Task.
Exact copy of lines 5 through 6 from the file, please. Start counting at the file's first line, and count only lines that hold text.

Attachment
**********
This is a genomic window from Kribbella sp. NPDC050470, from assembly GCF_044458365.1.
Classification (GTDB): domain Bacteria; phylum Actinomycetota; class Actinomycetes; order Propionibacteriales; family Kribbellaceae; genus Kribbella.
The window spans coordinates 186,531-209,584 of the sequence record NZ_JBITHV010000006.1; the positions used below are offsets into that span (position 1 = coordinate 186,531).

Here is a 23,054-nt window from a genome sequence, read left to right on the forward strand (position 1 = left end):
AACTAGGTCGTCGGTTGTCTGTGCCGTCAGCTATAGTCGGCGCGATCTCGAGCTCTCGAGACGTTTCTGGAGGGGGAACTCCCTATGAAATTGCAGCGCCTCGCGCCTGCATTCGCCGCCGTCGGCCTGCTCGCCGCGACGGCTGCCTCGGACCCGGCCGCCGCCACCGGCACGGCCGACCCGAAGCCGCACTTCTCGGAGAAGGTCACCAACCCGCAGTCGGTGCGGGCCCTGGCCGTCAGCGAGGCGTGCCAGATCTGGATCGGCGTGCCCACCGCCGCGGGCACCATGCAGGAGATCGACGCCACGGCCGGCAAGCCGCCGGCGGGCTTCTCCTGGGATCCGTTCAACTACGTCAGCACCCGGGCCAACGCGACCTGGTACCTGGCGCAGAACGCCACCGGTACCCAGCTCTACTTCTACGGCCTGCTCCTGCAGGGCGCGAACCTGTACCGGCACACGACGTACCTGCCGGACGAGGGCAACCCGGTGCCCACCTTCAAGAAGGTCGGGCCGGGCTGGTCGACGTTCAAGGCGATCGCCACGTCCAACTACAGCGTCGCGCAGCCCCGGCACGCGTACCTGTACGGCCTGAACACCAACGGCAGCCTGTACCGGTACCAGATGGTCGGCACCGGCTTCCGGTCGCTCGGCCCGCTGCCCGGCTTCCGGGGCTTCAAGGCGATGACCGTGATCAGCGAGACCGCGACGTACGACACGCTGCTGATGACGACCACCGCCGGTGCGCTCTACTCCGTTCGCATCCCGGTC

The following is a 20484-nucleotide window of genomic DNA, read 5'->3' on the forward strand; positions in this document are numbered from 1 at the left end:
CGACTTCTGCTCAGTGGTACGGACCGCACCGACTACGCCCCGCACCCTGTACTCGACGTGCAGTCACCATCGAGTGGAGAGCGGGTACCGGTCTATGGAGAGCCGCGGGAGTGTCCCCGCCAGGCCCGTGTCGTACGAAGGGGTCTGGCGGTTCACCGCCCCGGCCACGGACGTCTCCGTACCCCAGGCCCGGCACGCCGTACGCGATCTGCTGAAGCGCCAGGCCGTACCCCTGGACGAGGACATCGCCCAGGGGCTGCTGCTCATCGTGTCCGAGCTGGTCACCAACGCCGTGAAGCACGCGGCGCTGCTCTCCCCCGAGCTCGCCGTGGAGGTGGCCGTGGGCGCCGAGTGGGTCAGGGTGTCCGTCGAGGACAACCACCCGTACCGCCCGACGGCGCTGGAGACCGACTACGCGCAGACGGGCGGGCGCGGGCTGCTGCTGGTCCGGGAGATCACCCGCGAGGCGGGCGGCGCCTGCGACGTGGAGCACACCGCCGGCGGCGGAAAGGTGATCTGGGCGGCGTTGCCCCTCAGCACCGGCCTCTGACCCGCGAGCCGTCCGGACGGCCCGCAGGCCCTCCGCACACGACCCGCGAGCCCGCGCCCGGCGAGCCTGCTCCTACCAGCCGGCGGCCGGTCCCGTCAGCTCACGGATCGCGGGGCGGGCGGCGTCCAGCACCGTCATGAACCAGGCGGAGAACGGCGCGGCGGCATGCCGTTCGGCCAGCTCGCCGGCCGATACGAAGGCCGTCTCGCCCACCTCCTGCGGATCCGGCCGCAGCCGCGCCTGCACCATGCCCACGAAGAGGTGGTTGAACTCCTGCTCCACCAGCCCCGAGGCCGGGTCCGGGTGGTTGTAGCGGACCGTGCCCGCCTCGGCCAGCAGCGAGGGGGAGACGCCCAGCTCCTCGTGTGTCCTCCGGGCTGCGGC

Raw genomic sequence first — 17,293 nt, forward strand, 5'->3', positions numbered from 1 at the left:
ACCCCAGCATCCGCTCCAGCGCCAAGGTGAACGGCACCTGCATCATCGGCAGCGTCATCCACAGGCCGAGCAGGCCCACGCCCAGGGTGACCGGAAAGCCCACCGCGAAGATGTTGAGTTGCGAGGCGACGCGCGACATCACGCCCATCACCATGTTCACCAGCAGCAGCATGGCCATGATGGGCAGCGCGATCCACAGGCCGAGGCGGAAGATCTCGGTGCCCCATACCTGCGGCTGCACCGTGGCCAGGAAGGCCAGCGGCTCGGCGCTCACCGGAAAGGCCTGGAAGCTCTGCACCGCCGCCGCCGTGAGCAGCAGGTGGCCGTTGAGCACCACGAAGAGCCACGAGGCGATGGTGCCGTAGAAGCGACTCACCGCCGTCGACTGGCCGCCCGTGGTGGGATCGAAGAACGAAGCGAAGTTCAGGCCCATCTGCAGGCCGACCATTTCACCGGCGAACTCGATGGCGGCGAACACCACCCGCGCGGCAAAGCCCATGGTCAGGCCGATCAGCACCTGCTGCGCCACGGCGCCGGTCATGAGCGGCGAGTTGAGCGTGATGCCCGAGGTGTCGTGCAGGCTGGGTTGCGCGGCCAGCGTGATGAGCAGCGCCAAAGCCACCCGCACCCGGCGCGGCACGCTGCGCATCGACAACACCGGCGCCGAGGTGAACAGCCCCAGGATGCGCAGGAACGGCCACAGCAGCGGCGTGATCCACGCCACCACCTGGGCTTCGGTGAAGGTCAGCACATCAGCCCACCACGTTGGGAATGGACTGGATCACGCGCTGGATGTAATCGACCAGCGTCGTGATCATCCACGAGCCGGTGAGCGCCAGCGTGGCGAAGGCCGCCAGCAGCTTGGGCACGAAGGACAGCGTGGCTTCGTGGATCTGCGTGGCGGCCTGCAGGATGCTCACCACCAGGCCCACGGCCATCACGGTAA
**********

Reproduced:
AACTAGGTCGTCGGTTGTCTGTGCCGTCAGCTATAGTCGGCGCGATCTCGAGCTCTCGAGACGTTTCTGGAGGGGGAACTCCCTATGAAATTGCAGCGCCTCGCGCCTGCATTCGCCGCCGTCGGCCTGCTCGCCGCGACGGCTGCCTCGGACCCGGCCGCCGCCACCGGCACGGCCGACCCGAAGCCGCACTTCTCGGAGAAGGTCACCAACCCGCAGTCGGTGCGGGCCCTGGCCGTCAGCGAGGCGTGCCAGATCTGGATCGGCGTGCCCACCGCCGCGGGCACCATGCAGGAGATCGACGCCACGGCCGGCAAGCCGCCGGCGGGCTTCTCCTGGGATCCGTTCAACTACGTCAGCACCCGGGCCAACGCGACCTGGTACCTGGCGCAGAACGCCACCGGTACCCAGCTCTACTTCTACGGCCTGCTCCTGCAGGGCGCGAACCTGTACCGGCACACGACGTACCTGCCGGACGAGGGCAACCCGGTGCCCACCTTCAAGAAGGTCGGGCCGGGCTGGTCGACGTTCAAGGCGATCGCCACGTCCAACTACAGCGTCGCGCAGCCCCGGCACGCGTACCTGTACGGCCTGAACACCAACGGCAGCCTGTACCGGTACCAGATGGTCGGCACCGGCTTCCGGTCGCTCGGCCCGCTGCCCGGCTTCCGGGGCTTCAAGGCGATGACCGTGATCAGCGAGACCGCGACGTACGACACGCTGCTGATGACGACCACCGCCGGTGCGCTCTACTCCGTTCGCATCCCGGTC

The following is a 20484-nucleotide window of genomic DNA, read 5'->3' on the forward strand; positions in this document are numbered from 1 at the left end: